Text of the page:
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People have different types of roles depending on the office they are working at. For example, a person has two roles (cashier,cleaner) at OfficeMax and five roles(manager,security,etc) at OfficeLess. Typescript is used.

interface Person {
    name : string,
    roles : OfficeRoles
}

interface OfficeRoles {
    roles : OfficeRole[],
    office : Office 
}

interface OfficeRole {
    getType() : RoleType
}

interface Office {
    name : string
}

enum RoleType {
    CLERK,CUSTODIAN,SECURITY;
}

The following Person object would represent John, who is a Clerk and Security at OfficeMax:

let office : Office = { name : "OfficeMax" };
let roles : Role[] = [ new ClerkRole( "John" ) , new SecurityRole(1) ];
let person : Person = { name : "John" , roles : roles };

class ClerkRole implements Role {
    private name : string;
    constructor( name : string ) { 
        this.name = name;
    }
    getType() { return RoleType.CLERK; }
}

class SecurityRole implements Role {
    private id : number;
    constructor( id : number ) { 
        this.id = id;
    }
    getType() { return RoleType.SECURITY; }
}

Is the above a good representation of the requirements? Specifically, I had trouble with the OfficeRole interface as the different office roles do not share any commonality.

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Here's my comments on your code.

interface Person {
    name : string,
    /**
     * Because you can have an employee working at multiple offices, they cannot have only one OfficeRoles object.
     * The roles relationship should reflect the potential for multiple offices.
     */
    roles : OfficeRoles
}

interface OfficeRoles {
    roles : OfficeRole[]
    office : Office
}

interface OfficeRole {
    /**
     * This doesn't need to be a function, you could implement a readonly property in the class that's assigned
     * when the OfficeRole is created.
     */
    getType() : RoleType
}

/**
 * The Office object does not include the roles it has, or the employees who currently hold those roles.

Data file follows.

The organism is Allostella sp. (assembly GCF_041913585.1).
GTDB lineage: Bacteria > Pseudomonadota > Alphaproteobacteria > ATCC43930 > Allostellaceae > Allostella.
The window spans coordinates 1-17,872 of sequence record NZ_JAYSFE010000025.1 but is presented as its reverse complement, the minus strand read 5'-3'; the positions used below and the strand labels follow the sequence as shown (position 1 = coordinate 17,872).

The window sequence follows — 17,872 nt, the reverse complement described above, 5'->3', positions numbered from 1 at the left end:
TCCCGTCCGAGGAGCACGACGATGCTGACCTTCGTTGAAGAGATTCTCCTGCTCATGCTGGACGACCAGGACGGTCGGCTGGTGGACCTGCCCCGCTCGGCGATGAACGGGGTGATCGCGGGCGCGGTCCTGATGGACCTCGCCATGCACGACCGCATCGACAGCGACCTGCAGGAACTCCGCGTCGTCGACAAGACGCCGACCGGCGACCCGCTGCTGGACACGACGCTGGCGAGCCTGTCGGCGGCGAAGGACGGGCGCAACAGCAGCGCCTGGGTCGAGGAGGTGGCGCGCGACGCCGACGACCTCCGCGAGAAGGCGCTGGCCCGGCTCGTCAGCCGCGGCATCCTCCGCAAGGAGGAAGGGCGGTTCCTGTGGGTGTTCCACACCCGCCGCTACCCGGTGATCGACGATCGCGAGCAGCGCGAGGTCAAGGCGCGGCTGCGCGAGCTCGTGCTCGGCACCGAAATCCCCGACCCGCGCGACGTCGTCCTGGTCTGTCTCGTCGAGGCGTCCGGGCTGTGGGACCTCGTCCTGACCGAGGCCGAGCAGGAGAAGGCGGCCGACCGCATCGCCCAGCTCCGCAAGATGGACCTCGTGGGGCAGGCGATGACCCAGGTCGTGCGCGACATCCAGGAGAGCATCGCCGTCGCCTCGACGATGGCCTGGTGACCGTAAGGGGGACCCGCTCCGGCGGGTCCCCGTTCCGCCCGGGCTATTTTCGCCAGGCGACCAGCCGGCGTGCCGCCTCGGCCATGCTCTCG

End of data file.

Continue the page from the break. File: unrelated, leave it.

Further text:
*/
interface Office {
    name : string
}

/**
 * I'd recommend against going with an Enum if the type of roles could be office specific.
 */
enum RoleType {
    CLERK,CUSTODIAN,SECURITY
}

let office : Office = { name : "OfficeMax" };
// Does not compile, there is no Role class or interface.
let roles : Role[] = [ new ClerkRole( "John" ) , new SecurityRole(1) ];
let person : Person = { name : "John" , roles : roles };

/**
 * No Role interface exists. 
 * Also, you shouldn't subclass OfficeRole just to provide a different value for {@link getType}, that can be done 
 * in a constructor. 
  */
class ClerkRole implements Role {
    private name : string;
    constructor( name : string ) {
        this.name = name;
    }
    getType() { return RoleType.CLERK; }
}

class SecurityRole implements Role {
    private id : number;
    constructor( id : number ) {
        this.id = id;
    }
    getType() { return RoleType.SECURITY; }
}

Here's the direction I'd take it in. This does not include any methods you'd normally have to manage the relationships between employees and roles, nor does it include the classes (they're straightforward). It also doesn't include any methods you'd need to maintain the integrity of your object graph.

/**
 * Represents an employee. 
 * An employee can work at different offices and does not have a relationship with an office beyond having a
 * role there, therefore office is not modeled on the employee directly.
 */
interface IEmployee {
    name : string
    roleAssignments: IAssignedRole[];
}

/**
 * An employee can work at multiple offices with different roles, which means a N:N relationship between
 * {@link IEmployee} and {@link IRole}.
 */
interface IAssignedRole {
    employee: IEmployee;
    role: IRole;
}

/**
 * Assumes there can be any number of roles for a given office. Each role needs a name and exists for only one office.
 */
interface IRole {
    name: string;
    office: IOffice;
}

/**
 * Represents an office.
 */
interface IOffice {
    name: string
    /**
     * Defines roles permitted for this office.
     */
    roles : IRole[];
    /**
     * Captures the roles assignments for this office.
     */
    roleAssignments : IAssignedRole[];
    /**
     * Provides list of employees by iterating through the role assignments.
     */
    readonly employees: ReadonlyArray<IEmployee>;
}

Let me know if you have any questions :)

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let office : Office = { name : "OfficeMax" };
let roles : Role[] = [ new ClerkRole( "John" ) , new SecurityRole(1) ];
let person : Person = { name : "John" , roles : roles };

This snippet contains "John" twice, which I think is strange. You already have the person's name stored in the person, so why does a ClerkRole have a name? The security role having an id is more plausible, but I don't know what you're going to use it for. There's no mention of it in the requirements, so I don't know why you put it there.

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  • \$\begingroup\$ The "John" contained in ClerkRole is simply used as a dummy parameter to show that different roles can have different parameters. Sorry I did not point that out. \$\endgroup\$ – klangnomad Feb 8 '17 at 2:24

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